[previous chapter] [start from the beginning] For a girl who’d been raised in a leafy Rosemère neighbourhood, Laval-des-Rapides was not a fun place. Not even if the girl in question was a bit of a social anthropologist, as Rosie fancied herself to be. It didn’t have any of the enormous box stores or glitzy shopping malls Montrealers drove up north for, and it also didn’t have any of the famous hookup spots that attracted a different kind of clientele, and it didn’t have any pleasant nature park either unless you counted the river banks, which at that level were on the reedy side and only gave you a view of equally unpretty Cartierville on the other side. What Laval-des-Rapides had, mind you, was dancing bars, and not the nice ones either.
Anyway, unless you were very keen on working-poor aesthetics, by which I mean small houses, non-descript apartment complexes and dirty fast-food joints, Laval-des-Rapides didn’t have much to offer except a way to get from the northern tip of the Montreal island to the aforementioned party spots for your anonymous Saturday night whoop-dee-doo.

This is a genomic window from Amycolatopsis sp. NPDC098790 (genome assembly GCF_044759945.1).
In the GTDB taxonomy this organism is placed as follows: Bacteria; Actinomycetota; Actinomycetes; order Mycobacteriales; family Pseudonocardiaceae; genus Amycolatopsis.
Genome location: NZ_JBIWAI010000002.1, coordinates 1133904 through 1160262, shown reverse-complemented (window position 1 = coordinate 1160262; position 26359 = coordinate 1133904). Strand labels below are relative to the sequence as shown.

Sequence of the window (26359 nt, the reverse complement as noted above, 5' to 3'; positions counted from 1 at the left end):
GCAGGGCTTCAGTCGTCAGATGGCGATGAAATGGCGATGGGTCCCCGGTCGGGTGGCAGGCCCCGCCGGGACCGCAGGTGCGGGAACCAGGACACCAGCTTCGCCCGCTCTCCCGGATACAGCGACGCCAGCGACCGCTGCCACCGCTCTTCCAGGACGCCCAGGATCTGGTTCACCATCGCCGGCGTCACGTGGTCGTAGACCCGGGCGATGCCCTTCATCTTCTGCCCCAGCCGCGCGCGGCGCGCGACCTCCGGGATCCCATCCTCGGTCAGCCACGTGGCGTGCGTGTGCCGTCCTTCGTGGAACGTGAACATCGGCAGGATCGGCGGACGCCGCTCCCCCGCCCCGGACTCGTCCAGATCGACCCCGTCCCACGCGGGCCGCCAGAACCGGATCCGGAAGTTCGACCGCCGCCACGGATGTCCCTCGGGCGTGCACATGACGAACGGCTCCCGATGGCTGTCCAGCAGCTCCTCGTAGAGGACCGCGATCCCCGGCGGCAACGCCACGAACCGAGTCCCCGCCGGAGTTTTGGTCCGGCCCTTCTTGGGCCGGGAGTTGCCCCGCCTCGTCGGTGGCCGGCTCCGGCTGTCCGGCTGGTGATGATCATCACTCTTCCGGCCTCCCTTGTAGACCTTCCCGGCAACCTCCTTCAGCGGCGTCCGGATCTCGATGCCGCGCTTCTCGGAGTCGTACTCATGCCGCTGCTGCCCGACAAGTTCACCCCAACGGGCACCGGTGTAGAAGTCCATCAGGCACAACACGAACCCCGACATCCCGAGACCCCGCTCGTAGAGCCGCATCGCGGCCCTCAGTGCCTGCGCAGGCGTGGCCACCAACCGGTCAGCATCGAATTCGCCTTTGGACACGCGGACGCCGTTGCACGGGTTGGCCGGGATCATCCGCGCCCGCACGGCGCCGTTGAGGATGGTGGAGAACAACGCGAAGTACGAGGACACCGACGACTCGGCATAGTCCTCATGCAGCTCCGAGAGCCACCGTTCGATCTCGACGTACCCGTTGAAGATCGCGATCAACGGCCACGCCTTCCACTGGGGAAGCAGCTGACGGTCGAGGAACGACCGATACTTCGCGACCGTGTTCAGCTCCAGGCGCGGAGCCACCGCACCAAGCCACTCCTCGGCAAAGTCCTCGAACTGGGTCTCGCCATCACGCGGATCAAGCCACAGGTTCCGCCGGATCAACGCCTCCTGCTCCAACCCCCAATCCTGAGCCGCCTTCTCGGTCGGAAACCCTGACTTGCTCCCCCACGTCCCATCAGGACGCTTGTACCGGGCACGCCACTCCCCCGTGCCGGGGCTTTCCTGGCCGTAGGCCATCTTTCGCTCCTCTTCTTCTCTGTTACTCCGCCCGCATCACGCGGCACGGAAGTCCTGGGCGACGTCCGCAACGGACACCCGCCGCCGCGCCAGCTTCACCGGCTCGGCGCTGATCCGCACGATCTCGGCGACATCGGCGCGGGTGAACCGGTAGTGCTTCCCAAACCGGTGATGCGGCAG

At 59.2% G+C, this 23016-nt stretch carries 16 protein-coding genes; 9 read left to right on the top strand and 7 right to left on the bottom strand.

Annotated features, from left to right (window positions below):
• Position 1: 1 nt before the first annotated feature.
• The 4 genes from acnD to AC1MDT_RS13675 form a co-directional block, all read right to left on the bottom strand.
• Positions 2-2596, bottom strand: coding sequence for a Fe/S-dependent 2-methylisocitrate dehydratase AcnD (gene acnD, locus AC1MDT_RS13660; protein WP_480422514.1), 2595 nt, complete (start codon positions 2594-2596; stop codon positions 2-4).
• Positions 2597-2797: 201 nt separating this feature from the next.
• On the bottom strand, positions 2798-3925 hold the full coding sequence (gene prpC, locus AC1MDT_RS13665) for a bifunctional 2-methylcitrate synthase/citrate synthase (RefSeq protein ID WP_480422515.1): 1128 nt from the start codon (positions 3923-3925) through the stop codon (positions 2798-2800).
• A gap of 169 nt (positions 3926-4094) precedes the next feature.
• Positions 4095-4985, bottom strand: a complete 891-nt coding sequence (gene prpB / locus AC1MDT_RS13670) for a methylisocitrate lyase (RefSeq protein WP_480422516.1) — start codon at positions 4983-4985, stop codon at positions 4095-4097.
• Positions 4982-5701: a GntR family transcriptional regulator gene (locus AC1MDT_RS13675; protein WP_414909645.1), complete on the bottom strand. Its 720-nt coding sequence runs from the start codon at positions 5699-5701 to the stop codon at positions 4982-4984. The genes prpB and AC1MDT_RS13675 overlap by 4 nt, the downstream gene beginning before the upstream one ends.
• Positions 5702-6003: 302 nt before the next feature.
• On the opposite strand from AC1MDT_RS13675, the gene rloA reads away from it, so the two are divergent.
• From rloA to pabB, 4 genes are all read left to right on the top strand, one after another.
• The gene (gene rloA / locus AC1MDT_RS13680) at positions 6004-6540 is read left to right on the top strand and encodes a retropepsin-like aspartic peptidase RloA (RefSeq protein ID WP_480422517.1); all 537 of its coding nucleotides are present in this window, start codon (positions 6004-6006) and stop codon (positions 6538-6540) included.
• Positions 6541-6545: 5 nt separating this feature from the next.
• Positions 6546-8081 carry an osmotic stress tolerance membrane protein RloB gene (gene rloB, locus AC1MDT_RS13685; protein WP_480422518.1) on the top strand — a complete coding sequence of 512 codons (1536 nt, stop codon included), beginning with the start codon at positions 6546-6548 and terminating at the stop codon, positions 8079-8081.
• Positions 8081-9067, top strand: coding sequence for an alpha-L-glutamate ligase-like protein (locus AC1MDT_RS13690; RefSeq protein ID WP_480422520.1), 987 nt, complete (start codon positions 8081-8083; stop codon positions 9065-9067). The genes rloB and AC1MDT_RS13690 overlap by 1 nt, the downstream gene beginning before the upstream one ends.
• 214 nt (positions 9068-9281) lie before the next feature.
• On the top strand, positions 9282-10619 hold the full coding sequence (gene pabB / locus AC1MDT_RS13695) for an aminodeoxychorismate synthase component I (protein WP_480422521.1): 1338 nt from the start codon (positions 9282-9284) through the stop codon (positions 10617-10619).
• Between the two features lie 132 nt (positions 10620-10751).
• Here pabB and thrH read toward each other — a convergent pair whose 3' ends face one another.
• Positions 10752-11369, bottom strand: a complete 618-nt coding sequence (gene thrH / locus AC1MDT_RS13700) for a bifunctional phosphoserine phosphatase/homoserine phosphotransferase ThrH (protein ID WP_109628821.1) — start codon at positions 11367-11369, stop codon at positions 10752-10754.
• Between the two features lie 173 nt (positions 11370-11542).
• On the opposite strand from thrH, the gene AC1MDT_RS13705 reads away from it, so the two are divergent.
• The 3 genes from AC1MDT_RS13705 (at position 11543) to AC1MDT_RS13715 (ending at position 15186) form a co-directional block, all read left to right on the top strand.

Most people didn’t really go into Laval-des-Rapides, of course. They stayed on the Autoroute des Laurentides on their way to someplace else, without giving a second thought to the vaguely dingy houses on either side. Not that you could see them much, hidden as they were behind the sound-proof walls. But you know what I mean.
I was used to that spot. I grew up there, not far from where the sound-proof wall is, actually. It didn’t exist back then, and we rode our bikes to Chomedey and back, going to the Récréathèque to beat up some guys from a different group, and be home before the street lights came on. It was great, back then. My parents were not rich; my dad worked as an electrician for most of his life, until he got a massive heart attack that left him unable to work at 47 years old. My mom had to go out and work at the Dairy Queen to keep us afloat. They made it work, and raised me well. Or so I like to think.
It was Rose’s job to know about those dingy houses in Laval-des-Rapides and the plans that were hatched there. The tips she was following on this investigation for the organized crimes branch involved a rash of break-and-enters and other petty crimes in the area near the Pont-Viau, which appeared to connect to one of those guys the news reports always described as being “known to police”. He was young, wasn’t regularly employed, yet somehow he was driving an expensive car, and he moved a lot. Currently he was living in a basement apartment on Tourangeau Street West that was small, faintly dank, and certainly not fancy. But he kept it clean and quiet enough for the landlord, who didn’t need to know anything more about his tenant’s activities.